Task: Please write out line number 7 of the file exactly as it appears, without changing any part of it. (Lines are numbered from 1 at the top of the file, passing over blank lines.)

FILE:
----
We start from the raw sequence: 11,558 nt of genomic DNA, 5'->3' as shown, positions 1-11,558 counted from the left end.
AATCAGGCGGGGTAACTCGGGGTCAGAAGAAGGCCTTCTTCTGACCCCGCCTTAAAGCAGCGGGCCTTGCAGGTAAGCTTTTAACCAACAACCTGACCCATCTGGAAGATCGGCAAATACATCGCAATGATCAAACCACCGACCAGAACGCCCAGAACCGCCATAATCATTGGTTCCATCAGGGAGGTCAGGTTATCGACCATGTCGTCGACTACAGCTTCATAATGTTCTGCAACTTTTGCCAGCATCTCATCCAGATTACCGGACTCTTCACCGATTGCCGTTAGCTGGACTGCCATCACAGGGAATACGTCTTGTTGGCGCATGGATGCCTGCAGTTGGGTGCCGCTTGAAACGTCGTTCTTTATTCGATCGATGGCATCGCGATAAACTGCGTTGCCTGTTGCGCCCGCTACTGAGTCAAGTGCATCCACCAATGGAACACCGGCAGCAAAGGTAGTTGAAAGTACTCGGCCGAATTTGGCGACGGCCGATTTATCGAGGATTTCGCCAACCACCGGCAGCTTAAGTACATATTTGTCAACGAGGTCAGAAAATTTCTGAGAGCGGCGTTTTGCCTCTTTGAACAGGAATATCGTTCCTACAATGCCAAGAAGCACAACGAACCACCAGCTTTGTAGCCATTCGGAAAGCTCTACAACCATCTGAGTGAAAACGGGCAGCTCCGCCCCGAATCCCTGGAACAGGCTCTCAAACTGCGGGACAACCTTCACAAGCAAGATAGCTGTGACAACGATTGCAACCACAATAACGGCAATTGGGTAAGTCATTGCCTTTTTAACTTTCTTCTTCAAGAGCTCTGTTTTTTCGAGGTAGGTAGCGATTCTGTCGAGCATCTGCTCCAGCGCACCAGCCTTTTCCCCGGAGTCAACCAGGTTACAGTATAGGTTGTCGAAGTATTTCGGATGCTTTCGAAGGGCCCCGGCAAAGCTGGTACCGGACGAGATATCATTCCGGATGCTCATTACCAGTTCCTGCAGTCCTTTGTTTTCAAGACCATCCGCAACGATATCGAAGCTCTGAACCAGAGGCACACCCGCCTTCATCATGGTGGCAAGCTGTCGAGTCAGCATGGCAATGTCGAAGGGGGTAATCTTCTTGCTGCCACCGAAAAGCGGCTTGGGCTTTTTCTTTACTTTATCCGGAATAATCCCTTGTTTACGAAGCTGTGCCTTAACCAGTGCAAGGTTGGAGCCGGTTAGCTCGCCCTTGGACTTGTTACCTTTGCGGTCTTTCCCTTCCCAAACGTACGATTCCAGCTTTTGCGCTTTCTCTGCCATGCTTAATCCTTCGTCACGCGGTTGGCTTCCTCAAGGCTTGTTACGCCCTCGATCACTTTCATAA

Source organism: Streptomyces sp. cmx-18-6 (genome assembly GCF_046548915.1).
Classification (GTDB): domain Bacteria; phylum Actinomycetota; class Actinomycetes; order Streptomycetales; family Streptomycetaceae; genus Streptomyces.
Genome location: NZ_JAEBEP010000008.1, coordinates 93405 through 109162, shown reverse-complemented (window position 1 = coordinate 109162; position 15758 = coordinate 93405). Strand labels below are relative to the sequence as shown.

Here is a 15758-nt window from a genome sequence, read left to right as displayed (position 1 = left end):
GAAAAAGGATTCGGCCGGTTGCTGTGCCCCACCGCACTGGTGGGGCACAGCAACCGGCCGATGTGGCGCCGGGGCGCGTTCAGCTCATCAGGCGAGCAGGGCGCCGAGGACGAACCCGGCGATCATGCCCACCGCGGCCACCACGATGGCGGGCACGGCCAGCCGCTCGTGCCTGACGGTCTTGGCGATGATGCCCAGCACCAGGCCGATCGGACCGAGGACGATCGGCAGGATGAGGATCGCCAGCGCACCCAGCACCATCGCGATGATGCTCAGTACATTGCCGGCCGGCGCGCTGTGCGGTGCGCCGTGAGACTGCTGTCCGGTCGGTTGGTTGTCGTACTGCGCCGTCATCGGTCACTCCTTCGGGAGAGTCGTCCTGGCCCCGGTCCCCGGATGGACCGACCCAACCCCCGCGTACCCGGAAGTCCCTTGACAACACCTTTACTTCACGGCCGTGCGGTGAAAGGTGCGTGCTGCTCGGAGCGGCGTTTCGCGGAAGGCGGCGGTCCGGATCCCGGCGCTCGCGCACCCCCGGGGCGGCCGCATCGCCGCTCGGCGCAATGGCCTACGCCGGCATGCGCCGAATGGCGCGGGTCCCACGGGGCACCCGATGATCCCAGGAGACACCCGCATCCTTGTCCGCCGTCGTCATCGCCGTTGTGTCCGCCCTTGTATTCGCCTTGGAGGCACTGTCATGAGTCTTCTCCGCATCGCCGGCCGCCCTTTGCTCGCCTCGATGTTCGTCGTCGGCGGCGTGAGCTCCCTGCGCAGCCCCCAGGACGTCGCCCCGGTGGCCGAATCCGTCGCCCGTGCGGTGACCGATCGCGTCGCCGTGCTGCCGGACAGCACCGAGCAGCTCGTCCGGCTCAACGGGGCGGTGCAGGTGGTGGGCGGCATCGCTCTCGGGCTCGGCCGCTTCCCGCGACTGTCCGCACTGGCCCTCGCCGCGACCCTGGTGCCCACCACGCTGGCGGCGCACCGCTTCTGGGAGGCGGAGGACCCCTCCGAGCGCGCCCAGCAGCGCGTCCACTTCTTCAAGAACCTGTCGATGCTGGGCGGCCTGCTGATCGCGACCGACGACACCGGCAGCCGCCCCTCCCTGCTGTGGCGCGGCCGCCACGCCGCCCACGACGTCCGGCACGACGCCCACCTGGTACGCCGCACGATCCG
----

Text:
GAAAAAGGATTCGGCCGGTTGCTGTGCCCCACCGCACTGGTGGGGCACAGCAACCGGCCGATGTGGCGCCGGGGCGCGTTCAGCTCATCAGGCGAGCAGGGCGCCGAGGACGAACCCGGCGATCATGCCCACCGCGGCCACCACGATGGCGGGCACGGCCAGCCGCTCGTGCCTGACGGTCTTGGCGATGATGCCCAGCACCAGGCCGATCGGACCGAGGACGATCGGCAGGATGAGGATCGCCAGCGCACCCAGCACCATCGCGATGATGCTCAGTACATTGCCGGCCGGCGCGCTGTGCGGTGCGCCGTGAGACTGCTGTCCGGTCGGTTGGTTGTCGTACTGCGCCGTCATCGGTCACTCCTTCGGGAGAGTCGTCCTGGCCCCGGTCCCCGGATGGACCGACCCAACCCCCGCGTACCCGGAAGTCCCTTGACAACACCTTTACTTCACGGCCGTGCGGTGAAAGGTGCGTGCTGCTCGGAGCGGCGTTTCGCGGAAGGCGGCGGTCCGGATCCCGGCGCTCGCGCACCCCCGGGGCGGCCGCATCGCCGCTCGGCGCAATGGCCTACGCCGGCATGCGCCGAATGGCGCGGGTCCCACGGGGCACCCGATGATCCCAGGAGACACCCGCATCCTTGTCCGCCGTCGTCATCGCCGTTGTGTCCGCCCTTGTATTCGCCTTGGAGGCACTGTCATGAGTCTTCTCCGCATCGCCGGCCGCCCTTTGCTCGCCTCGATGTTCGTCGTCGGCGGCGTGAGCTCCCTGCGCAGCCCCCAGGACGTCGCCCCGGTGGCCGAATCCGTCGCCCGTGCGGTGACCGATCGCGTCGCCGTGCTGCCGGACAGCACCGAGCAGCTCGTCCGGCTCAACGGGGCGGTGCAGGTGGTGGGCGGCATCGCTCTCGGGCTCGGCCGCTTCCCGCGACTGTCCGCACTGGCCCTCGCCGCGACCCTGGTGCCCACCACGCTGGCGGCGCACCGCTTCTGGGAGGCGGAGGACCCCTCCGAGCGCGCCCAGCAGCGCGTCCACTTCTTCAAGAACCTGTCGATGCTGGGCGGCCTGCTGATCGCGACCGACGACACCGGCAGCCGCCCCTCCCTGCTGTGGCGCGGCCGCCACGCCGCCCACGACGTCCGGCACGACGCCCACCTGGTACGCCGCACGATCCG